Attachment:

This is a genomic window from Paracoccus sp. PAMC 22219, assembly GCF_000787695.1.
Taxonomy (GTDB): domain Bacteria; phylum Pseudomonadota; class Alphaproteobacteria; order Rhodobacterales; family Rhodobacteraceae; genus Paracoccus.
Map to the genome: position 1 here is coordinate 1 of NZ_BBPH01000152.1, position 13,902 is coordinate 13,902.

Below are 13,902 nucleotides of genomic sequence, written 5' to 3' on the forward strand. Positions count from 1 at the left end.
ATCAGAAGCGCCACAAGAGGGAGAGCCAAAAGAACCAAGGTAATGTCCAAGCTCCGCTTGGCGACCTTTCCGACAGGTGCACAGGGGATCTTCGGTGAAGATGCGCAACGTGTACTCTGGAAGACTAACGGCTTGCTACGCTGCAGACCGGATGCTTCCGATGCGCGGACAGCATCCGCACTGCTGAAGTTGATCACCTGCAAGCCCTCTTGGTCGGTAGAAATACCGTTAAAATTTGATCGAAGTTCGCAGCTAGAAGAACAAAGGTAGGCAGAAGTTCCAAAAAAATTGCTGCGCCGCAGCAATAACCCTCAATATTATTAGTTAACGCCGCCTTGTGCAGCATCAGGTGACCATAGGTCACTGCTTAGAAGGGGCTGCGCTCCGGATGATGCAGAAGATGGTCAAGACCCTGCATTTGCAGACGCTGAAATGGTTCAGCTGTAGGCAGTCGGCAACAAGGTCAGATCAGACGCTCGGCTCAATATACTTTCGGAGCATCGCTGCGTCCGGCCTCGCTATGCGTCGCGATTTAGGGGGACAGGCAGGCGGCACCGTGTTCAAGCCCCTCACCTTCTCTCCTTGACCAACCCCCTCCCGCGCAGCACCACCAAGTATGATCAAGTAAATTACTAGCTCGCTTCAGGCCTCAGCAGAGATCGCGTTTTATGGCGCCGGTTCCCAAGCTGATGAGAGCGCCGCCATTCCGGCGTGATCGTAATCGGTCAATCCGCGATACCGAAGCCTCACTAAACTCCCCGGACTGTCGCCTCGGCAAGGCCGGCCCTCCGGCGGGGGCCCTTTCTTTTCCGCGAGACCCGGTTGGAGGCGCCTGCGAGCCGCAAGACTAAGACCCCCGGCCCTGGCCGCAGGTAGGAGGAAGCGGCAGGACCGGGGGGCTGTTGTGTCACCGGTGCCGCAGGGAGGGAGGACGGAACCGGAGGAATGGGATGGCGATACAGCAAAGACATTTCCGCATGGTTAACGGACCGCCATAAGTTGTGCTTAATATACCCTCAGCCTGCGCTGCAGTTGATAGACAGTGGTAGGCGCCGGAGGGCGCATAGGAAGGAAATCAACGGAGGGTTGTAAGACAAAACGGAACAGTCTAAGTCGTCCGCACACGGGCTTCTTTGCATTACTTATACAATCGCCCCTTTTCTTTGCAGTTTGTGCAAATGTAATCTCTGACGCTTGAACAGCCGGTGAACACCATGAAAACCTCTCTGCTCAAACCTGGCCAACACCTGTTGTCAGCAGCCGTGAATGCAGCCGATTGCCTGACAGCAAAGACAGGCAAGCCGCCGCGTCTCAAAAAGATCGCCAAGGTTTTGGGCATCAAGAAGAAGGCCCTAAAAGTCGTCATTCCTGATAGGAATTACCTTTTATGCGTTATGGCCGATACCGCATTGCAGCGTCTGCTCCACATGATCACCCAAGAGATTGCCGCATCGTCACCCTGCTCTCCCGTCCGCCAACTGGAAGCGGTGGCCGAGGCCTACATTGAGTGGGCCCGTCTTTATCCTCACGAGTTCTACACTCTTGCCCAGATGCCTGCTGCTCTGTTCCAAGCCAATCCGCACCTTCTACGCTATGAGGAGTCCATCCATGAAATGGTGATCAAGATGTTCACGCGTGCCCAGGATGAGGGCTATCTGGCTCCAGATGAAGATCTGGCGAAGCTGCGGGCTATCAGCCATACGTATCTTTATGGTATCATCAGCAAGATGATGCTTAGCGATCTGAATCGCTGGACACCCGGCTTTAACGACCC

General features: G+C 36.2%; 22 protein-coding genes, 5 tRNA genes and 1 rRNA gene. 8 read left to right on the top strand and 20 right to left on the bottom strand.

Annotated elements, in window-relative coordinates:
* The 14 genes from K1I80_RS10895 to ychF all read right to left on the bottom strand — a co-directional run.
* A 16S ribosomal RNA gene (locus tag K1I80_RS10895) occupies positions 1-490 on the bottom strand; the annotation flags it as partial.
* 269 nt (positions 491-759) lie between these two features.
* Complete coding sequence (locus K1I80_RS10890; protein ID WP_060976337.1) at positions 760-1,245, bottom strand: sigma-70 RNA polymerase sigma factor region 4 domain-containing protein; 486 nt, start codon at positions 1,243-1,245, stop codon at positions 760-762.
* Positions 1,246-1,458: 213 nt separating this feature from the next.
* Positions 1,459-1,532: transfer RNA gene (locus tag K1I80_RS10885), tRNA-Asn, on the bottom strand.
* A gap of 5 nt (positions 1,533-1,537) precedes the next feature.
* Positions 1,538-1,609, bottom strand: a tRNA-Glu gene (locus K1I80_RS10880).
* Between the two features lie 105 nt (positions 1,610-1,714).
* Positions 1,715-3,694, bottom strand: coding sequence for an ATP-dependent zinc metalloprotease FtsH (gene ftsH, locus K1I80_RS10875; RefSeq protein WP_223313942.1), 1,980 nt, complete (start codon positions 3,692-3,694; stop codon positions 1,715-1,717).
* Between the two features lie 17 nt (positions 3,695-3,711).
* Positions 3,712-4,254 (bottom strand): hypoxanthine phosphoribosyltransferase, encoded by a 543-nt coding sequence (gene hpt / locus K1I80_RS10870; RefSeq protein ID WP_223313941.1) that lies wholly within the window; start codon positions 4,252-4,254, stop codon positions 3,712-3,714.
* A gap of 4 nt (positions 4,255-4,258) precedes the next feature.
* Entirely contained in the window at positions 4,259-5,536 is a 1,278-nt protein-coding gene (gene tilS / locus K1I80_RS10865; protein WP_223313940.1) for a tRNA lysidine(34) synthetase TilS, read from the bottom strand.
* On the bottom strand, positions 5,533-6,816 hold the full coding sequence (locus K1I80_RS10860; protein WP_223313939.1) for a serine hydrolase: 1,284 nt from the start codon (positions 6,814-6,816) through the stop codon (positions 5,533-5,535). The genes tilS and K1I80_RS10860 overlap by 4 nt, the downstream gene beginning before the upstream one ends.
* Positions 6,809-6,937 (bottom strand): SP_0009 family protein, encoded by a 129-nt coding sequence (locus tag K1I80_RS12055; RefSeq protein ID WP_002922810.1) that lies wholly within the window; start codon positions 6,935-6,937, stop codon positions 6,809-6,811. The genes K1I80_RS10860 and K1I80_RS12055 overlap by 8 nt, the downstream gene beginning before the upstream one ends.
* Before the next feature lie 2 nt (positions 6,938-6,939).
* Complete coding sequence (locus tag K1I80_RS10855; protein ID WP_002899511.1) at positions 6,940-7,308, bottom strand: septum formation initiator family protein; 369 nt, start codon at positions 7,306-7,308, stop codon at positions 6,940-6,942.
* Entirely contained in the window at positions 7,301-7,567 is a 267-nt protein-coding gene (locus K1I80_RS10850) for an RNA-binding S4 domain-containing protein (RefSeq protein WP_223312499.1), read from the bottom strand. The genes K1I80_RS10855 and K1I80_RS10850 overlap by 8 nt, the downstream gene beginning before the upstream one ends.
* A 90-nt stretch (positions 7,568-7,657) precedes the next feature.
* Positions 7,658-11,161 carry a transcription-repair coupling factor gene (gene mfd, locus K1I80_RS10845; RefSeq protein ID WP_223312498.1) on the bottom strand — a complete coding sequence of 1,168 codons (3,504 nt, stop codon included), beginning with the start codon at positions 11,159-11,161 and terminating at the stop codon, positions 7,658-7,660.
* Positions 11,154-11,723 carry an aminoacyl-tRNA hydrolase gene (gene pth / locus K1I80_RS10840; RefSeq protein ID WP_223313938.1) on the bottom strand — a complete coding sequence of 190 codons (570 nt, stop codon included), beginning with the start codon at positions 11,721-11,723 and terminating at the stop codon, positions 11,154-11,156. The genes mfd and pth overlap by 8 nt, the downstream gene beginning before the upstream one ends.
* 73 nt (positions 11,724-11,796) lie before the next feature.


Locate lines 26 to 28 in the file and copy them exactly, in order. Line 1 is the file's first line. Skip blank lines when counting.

* Entirely contained in the window at positions 7,301-7,567 is a 267-nt protein-coding gene (locus K1I80_RS10850) for an RNA-binding S4 domain-containing protein (RefSeq protein WP_223312499.1), read from the bottom strand. The genes K1I80_RS10855 and K1I80_RS10850 overlap by 8 nt, the downstream gene beginning before the upstream one ends.
* A 90-nt stretch (positions 7,568-7,657) precedes the next feature.
* Positions 7,658-11,161 carry a transcription-repair coupling factor gene (gene mfd, locus K1I80_RS10845; RefSeq protein ID WP_223312498.1) on the bottom strand — a complete coding sequence of 1,168 codons (3,504 nt, stop codon included), beginning with the start codon at positions 11,159-11,161 and terminating at the stop codon, positions 7,658-7,660.